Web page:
Districts, through their control of housing and planning policy, can ensure that new and existing homes promote health and wellbeing. Physical and healthier lifestyles are promoted through high-quality built environments, such as green spaces, cycle paths or low density of fast-food outlets. For example, following concerns raised by local GPs and NHS Cambridgeshire on high levels of mental distress being presented in the new village of Cambourne, attributed to a lack of amenities, South Cambridgeshire District Council has introduced Health Impact Assessments. Under this policy, planning applications for major developments must submit an impact statement to show that the applicant has addressed the proposal’s effect on health.

Housing adaptations offer a crucial opportunity to improve lives, keep people well, and reduce NHS and social care pressures. Wycombe District Council’s ‘Healthy Homes on Prescription’ allows medical or social care practitioners to refer patients for simple, fast-tracked housing solutions to support independent living at home, such as a stairlift or central heating system. The scheme enables people with a long-term chronic health condition to apply for up to £5,000 without means-testing to help support their physical and mental wellbeing at home, preventing hospital admission and GP visits. It has already saved the NHS more than £53,000 and social care £133,000. 

And, by increasing the uptake of physical activity by residents, my own council in Chiltern – together with our joint working partner South Bucks District Council – estimates it is saving local healthcare services more than £65,000, and yielding a further £365,000 in wider health benefits such as quality-adjusted life years.

Whilst the priority of district councils is to serve their local communities, they are also key to ensuring the sustainability of the social care system nationally, which needs to be recognised by sustainability and transformation partnerships (STPs) and the government’s green paper. Districts can support the principles that are likely to underpin the green paper, not least through integrated care models and whole-system approaches to public health, and providing better support for families and carers by working with GPs and other partners on social prescribing to tackle loneliness. To facilitate health and social care integration, local plans by districts include implementing clusters of GP practices and co-locating services.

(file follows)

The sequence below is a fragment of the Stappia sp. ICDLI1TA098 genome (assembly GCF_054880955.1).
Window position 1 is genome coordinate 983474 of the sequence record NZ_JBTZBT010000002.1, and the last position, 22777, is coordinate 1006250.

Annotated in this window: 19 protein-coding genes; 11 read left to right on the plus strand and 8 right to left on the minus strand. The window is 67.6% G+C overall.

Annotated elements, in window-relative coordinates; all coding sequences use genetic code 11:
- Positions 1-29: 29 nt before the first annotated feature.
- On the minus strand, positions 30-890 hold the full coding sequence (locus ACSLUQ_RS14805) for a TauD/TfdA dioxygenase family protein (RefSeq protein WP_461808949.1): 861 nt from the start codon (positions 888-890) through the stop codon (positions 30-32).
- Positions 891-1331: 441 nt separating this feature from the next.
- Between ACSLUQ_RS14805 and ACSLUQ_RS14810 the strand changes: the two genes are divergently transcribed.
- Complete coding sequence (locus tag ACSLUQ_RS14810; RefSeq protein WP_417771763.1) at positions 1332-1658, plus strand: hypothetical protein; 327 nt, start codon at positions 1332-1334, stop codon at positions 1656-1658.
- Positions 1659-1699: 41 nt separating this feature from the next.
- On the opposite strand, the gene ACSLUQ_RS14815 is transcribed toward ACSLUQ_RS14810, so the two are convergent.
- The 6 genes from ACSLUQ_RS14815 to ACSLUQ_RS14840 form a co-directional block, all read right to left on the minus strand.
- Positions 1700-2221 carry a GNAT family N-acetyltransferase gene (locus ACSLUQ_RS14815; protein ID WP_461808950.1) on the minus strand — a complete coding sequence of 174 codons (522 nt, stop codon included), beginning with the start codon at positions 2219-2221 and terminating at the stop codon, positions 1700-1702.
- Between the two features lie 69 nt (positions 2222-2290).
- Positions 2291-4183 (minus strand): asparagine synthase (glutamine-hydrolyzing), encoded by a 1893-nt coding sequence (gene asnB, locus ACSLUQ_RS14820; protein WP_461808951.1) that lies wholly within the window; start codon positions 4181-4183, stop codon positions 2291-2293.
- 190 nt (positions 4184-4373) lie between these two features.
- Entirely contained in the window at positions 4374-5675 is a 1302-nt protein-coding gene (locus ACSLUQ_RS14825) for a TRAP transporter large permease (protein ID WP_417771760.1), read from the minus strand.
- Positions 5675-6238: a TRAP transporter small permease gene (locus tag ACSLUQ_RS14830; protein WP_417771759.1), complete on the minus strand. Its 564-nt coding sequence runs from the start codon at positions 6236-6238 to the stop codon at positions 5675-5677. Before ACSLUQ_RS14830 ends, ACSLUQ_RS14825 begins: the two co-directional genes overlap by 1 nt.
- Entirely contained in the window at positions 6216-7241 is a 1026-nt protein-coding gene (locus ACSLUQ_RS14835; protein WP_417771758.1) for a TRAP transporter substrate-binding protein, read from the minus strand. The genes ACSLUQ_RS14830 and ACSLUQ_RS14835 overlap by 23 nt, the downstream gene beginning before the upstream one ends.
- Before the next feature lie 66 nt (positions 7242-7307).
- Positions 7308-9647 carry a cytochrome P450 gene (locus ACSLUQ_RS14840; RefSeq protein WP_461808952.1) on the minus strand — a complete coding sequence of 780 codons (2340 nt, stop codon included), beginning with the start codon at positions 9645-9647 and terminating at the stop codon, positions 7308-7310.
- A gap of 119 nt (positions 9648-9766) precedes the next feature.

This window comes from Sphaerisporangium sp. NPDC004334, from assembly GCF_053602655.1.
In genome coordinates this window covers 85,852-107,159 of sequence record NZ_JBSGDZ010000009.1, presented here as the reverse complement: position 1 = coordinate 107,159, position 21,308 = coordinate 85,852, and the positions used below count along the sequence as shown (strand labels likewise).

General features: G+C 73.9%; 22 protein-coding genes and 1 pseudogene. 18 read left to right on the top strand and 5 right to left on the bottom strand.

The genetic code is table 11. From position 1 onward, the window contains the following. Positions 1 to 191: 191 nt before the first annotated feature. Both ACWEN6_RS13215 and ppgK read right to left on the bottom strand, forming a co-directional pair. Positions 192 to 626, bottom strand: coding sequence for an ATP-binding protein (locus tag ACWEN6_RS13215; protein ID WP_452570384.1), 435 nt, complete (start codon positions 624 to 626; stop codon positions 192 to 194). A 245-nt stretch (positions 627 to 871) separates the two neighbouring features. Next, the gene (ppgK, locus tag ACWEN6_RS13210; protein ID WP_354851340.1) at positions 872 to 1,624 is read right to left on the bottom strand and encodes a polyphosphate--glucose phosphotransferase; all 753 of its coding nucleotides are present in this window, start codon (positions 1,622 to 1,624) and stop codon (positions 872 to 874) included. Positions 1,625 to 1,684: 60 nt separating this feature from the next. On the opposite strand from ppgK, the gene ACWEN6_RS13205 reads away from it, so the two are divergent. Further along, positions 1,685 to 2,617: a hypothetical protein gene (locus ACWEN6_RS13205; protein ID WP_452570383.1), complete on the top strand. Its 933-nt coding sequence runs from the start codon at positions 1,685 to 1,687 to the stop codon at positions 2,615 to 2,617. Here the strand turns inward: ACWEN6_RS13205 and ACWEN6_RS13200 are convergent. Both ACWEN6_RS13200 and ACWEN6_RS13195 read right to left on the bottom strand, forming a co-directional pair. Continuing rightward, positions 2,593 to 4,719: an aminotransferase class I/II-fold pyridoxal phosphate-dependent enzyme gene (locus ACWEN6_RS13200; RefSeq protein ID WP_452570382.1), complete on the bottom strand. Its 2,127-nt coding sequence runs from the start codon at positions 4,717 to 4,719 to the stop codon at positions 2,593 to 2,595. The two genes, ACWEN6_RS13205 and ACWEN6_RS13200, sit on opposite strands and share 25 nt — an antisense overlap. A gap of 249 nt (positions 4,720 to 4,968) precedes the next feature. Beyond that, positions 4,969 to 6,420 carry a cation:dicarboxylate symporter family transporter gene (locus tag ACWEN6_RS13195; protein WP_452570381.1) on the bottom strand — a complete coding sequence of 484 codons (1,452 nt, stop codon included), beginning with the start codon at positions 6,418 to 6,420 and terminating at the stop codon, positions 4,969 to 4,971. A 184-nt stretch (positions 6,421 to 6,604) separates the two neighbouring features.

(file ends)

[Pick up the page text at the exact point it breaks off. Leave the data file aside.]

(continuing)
Districts are doing significant, effective work to lead the social care and health agenda on collaboration, but are largely absent from place-based strategic discussions around health. This must change. Our review of all 44 STPs shows that districts are named partners in only two cases. Realigning NHS-focused goals with the local focus and priorities of districts, which are on the frontline of community support, will help districts expand their vital role in public health and prevention.

Districts need to be better rewarded for their prevention focus, as highlighted in the recent District Councils APPG report. A 2% ‘prevention precept’ on council tax levied by districts – similar to the social care precept – could raise £26m a year in 2019-20 and deliver significant long-term savings many more times that amount for the NHS and social care authorities. Government should also commit to establishing a new health prevention fund which districts, alongside other councils and public bodies, can bid for to support projects that deliver preventative services and can reduce the financial burden on adult social care.

District-led collaboration initiatives are reducing demand for health and social care services. With greater recognition and further support for such cost-effective prevention work, districts can achieve even more to improve people’s lives.